October 2, 2019

During the process of bonding two metals together, successful and efficient cooling is a key part of the weld. To cool down the weld, fabricators use a tool called a MIG gun, which stands for Metal Insert Gas, is what is used to weld.

In order for the weld to be successful and the MIG gun to be cooled, the gun must have some sort of cooling system. MIG guns typically come either air-cooled or water-cooled. Water-cooled guns tend to be the choice of professionals, since they are more effective and allow them to get the job done more quickly.

However, there are a few points to consider when choosing a water-cooled or an air-cooled MIG gun. Find different cooling solutions here at https://northslopechillers.com/process-cooling/welding/.

What Are The Main Reasons For Proper Cooling?

When welding, managing the massive amount of heat that is created is very important indeed. Should the heat not be managed and moved away from the welding process appropriately, the resulting weld can end up being very sub-standard.

Should a weld have been adversely affected by too much heat, it can have serious structural risks. Too much heat can cause the weld not to form properly, resulting in a not only aesthetically non-pleasing weld, but an unsafe one. Welds can also be far more susceptible to rusting should they be heat-damaged.

In order to maintain safe welding practice both during and after your weld is complete, it is, therefore, essential that a proper welding cooler is utilized.

What’s The Different Between Water and Air-Cooled?

Before you can understand why a certain type of cooling method is better, it’s essential that you understand why cooling is needed at all.

Welding is a process that requires an immense amount of heat to fuse the two metals together – the weld can only take place if the metals that are being joined are able to reach a high enough temperature to melt, and thereby join together.

Due to this massive temperature that is required, the equipment that’s used must be able to withstand a massive amount of heat. During arc welding, a welding (MIG) gun is used. Whilst very tough and durable, the gun must be cooled in order to protect it from the immense heat being emitted. In addition to making sure the equipment is kept safe/lasts as long as possible, a properly-cooled welding gun will keep the worker safer and more out of the way of a massive and dangerous amount of heat too.

Water Cooled Welding

In a water-cooled system, the gun is cooled by a solution (with a very high boiling point) that moves through tunes that are connected to a radiator. These tubes that come from the radiator surround the inside of the gun handle and the rest of the equipment needed for welding.

The solution that leaves the radiator and moves towards the MIG gun is cool – this is the solution that’s ready to bring the temperature of the MIG gun down. After this cool solution has passed through the hosing that’s inside the welding equipment, it will have absorbed a great deal of heat from the MIG gun. To make sure this heat is drawn away from the gun, the solution keeps moving and returns to the radiator where, similarly to a car, it is cooled and sent back out to do the same again. A water-cooled system is a very effective method of cooling indeed.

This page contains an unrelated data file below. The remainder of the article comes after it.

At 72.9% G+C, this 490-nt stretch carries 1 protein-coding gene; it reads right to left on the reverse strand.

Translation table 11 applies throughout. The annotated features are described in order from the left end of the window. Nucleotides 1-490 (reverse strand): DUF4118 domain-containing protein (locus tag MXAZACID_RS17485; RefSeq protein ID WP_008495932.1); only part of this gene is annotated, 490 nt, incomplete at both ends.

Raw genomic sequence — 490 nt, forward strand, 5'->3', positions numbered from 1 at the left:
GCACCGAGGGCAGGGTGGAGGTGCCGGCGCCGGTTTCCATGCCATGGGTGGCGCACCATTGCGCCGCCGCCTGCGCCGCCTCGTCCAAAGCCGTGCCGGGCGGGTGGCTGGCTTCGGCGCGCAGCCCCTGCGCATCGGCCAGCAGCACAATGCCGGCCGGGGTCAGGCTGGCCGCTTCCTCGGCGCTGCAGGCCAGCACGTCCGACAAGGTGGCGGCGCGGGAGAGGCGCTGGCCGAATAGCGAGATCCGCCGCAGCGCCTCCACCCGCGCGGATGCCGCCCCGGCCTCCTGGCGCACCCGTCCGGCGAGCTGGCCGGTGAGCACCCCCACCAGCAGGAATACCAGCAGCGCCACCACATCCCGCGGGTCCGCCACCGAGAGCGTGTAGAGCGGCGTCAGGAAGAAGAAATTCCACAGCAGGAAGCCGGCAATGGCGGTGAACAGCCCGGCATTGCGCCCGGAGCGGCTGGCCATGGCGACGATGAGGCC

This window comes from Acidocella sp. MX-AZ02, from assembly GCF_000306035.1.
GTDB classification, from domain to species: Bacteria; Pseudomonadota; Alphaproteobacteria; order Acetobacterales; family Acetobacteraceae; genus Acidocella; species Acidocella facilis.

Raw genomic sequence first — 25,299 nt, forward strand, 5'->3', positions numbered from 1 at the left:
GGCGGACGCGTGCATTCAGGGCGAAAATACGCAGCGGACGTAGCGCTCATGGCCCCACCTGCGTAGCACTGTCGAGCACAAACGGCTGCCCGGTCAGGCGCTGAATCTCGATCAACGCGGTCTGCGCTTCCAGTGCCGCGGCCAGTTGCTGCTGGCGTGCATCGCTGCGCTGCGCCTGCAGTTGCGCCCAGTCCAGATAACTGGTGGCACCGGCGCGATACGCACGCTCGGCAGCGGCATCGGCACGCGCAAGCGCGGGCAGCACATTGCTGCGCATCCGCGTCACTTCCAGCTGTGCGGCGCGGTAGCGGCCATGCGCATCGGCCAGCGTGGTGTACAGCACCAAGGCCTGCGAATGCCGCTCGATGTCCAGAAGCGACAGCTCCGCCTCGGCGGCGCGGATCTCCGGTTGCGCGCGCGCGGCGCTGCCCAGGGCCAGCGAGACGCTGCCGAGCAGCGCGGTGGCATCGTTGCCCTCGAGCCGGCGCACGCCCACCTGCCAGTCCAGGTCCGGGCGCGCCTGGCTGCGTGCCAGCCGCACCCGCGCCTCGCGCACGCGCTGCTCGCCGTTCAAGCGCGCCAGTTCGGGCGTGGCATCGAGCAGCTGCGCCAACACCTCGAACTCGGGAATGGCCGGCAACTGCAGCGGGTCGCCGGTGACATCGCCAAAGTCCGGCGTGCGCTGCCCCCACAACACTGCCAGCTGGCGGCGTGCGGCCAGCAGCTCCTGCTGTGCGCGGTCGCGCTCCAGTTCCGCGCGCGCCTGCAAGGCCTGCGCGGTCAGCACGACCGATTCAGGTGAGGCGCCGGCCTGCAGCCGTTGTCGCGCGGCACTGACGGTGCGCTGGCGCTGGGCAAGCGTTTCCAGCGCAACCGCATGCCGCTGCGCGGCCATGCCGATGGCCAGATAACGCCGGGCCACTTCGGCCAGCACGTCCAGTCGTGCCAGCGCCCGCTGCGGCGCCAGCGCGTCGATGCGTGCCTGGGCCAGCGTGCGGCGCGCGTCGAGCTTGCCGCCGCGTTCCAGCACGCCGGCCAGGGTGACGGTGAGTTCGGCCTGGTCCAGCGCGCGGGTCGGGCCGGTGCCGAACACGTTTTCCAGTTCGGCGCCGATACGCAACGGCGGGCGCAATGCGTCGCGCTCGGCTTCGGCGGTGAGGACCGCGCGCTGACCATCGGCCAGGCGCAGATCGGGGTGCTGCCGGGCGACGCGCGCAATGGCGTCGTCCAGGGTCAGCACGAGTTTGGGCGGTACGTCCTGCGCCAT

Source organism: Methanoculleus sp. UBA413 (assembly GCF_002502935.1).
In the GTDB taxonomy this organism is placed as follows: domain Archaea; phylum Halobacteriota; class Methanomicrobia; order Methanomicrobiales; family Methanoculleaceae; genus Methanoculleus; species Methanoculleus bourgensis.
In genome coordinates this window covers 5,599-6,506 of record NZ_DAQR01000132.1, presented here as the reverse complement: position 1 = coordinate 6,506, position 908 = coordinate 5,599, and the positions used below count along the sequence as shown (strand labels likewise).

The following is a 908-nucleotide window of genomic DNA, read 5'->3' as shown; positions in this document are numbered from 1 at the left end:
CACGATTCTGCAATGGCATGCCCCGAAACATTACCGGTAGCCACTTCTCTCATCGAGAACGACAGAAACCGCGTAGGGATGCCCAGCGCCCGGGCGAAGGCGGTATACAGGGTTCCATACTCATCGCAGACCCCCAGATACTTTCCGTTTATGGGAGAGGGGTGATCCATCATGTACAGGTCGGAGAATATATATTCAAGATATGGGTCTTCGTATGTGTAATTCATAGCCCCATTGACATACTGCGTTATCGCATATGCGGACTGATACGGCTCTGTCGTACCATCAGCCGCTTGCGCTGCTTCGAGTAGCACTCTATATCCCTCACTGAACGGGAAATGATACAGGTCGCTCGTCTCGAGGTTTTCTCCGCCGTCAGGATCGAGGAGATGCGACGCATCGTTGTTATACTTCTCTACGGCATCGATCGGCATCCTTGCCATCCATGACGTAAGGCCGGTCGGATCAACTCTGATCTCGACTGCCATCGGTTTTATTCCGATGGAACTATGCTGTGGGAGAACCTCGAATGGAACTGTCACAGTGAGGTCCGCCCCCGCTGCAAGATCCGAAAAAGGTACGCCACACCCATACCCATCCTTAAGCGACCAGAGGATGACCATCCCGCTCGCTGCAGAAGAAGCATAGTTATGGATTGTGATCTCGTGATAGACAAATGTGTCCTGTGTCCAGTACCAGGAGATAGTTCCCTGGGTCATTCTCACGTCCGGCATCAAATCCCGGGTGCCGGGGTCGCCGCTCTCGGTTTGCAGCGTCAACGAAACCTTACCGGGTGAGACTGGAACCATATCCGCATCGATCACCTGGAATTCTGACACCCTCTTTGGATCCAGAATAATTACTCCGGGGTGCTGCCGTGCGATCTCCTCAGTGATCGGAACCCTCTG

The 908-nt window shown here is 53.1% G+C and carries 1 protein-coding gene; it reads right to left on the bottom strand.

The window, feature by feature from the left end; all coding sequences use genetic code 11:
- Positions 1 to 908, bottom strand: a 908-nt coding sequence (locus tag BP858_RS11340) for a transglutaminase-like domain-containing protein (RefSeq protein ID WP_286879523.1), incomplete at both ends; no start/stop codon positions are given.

Air Cooled Welding

Air-cooled systems are not quite as efficient as the water-cooled alternative. Air-cooling uses the surrounding air to move the heat away from the welding gun. Systems that rely on air-cooling tend to be far more heavy-duty, in order to make sure that they are able to withstand the higher temperatures. This means thicker cabling and more cooper.

Means of Obtaining Cooling?

Air-cooled systems come in a few different types, mainly however in the forms of air guns and large fans that are designed to disperse as much air as possible. Water cooling, however, can be slightly more difficult to set up. Once water cooling has been implemented though, it’s far more effective than air-cooling. It can move far more heat away from the welding equipment far more quickly than air cooling is able to.

Welding Chillers & Recirculation

It’s important to know that there’s a difference between welding chillers and water recirculators. The main difference between them is that a chiller contains a compressor to most effectively remove the heat from the solution (similar to a fridge freezer). A recirculatory on the other hand simply passes the solution through a radiator that cools the solution this way.

What’s the most suitable for your needs? A welding chiller is far more effective at cooling solution quickly than a recirculatory is, due to the fact that they physically remove the heat from the solution as opposed to cool it with a radiator.

Chillers are essential if you are going to be welding constantly and heavily, or if you’re going to be joining metals that aren’t as commonly welded, or that require an even greater deal of heat to weld.

Not only do welding chillers offer extremely effective cooling for your equipment, but they can also be moved around and taken mobile to wherever you need.


Hopefully, you feel more informed on why welding cooling is absolutely paramount, as well as on the various measures that you can use to implement effective cooling. An important point to take is that, whilst air cooling can be an effective method of cooling down your weld and equipment, water/liquid-cooling is almost always going to be the more effective solution. Welding cooling solutions, as well as mobile welding chillers can be found here at https://northslopechillers.com/process-cooling/welding/

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